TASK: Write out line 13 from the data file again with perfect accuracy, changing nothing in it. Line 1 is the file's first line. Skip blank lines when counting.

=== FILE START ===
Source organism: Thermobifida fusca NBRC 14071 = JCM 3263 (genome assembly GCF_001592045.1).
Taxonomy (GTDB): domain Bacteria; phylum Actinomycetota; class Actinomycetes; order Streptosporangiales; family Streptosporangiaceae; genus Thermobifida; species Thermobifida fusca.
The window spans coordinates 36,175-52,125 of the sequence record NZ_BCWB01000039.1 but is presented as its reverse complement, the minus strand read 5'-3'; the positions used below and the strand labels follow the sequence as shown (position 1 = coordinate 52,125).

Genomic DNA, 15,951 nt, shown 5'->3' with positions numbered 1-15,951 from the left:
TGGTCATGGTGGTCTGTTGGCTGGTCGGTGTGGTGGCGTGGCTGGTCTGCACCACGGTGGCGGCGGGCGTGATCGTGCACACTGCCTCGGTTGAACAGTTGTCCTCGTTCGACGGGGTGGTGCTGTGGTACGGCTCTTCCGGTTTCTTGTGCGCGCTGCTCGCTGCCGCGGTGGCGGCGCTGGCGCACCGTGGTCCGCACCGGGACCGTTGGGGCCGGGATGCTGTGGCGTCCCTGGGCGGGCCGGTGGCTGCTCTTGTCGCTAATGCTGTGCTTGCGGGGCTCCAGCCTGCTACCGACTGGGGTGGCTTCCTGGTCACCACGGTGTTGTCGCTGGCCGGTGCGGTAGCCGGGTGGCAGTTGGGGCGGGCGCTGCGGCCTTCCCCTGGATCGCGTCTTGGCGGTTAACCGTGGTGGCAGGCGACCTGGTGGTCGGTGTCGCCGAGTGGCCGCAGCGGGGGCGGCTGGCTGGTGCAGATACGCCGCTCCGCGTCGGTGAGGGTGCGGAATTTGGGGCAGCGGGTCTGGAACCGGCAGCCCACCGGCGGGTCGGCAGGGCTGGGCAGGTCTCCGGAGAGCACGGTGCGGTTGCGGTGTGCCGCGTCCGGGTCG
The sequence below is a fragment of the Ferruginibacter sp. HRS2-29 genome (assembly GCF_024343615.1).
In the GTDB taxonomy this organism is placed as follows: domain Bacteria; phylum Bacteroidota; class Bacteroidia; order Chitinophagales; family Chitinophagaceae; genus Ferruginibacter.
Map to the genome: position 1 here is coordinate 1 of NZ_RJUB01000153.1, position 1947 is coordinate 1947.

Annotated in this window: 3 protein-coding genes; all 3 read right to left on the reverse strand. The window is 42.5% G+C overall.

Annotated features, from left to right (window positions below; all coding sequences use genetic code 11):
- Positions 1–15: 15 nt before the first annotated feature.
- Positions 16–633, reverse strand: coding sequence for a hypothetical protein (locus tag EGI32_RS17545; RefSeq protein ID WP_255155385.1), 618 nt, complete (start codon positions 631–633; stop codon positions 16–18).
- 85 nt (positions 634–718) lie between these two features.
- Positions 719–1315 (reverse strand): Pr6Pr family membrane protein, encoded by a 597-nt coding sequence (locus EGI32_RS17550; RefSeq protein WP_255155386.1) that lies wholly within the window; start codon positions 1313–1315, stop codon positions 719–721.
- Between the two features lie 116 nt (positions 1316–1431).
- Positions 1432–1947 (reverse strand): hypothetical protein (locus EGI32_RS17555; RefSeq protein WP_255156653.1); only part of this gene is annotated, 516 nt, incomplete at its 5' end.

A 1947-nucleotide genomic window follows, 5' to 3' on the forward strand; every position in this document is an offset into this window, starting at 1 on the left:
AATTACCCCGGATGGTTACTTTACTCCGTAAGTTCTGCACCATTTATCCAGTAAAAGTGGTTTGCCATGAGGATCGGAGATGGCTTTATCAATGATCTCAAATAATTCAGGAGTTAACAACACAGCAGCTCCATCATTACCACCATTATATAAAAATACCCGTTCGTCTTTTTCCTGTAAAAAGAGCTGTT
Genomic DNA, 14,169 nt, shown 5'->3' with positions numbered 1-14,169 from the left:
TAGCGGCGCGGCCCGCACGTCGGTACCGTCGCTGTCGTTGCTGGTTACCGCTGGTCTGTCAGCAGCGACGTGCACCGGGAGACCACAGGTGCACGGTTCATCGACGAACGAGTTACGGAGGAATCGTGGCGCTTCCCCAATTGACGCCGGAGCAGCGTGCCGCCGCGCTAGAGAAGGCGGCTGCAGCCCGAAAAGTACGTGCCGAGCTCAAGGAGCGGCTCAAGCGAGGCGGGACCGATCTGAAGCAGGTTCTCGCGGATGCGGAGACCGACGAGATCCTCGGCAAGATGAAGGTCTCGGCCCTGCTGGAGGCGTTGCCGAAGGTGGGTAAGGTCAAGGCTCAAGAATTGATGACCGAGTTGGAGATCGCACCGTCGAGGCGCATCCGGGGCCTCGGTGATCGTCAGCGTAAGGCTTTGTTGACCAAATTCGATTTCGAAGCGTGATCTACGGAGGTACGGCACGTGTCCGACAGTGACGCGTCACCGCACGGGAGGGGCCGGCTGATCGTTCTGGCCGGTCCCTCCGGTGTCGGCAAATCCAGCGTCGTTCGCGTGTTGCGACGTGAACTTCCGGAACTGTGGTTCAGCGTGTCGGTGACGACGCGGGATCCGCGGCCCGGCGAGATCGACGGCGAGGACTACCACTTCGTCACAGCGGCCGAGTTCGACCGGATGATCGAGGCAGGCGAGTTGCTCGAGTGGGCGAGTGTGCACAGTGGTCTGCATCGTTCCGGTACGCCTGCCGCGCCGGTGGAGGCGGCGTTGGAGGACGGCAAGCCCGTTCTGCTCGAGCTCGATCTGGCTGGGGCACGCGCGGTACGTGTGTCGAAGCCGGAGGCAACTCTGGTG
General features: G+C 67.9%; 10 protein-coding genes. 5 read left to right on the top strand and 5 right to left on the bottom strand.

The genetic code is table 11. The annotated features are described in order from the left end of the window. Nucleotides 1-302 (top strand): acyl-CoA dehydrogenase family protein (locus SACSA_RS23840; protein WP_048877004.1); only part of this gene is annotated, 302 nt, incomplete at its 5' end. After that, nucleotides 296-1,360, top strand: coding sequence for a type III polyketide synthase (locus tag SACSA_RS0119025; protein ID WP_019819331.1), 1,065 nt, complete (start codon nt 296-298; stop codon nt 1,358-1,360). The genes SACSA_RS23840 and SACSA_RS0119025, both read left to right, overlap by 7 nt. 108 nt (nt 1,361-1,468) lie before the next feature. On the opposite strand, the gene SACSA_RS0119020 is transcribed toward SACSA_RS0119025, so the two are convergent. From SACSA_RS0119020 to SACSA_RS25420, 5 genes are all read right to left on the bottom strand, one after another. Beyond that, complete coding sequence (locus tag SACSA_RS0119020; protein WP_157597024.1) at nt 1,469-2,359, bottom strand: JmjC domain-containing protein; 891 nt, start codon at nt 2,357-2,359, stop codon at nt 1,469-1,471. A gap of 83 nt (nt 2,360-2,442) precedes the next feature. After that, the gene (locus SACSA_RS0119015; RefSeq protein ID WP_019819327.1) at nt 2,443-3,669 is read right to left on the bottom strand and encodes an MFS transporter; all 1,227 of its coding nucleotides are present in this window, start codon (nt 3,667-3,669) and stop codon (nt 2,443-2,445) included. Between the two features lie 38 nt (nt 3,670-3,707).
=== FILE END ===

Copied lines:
- 85 nt (positions 634–718) lie between these two features.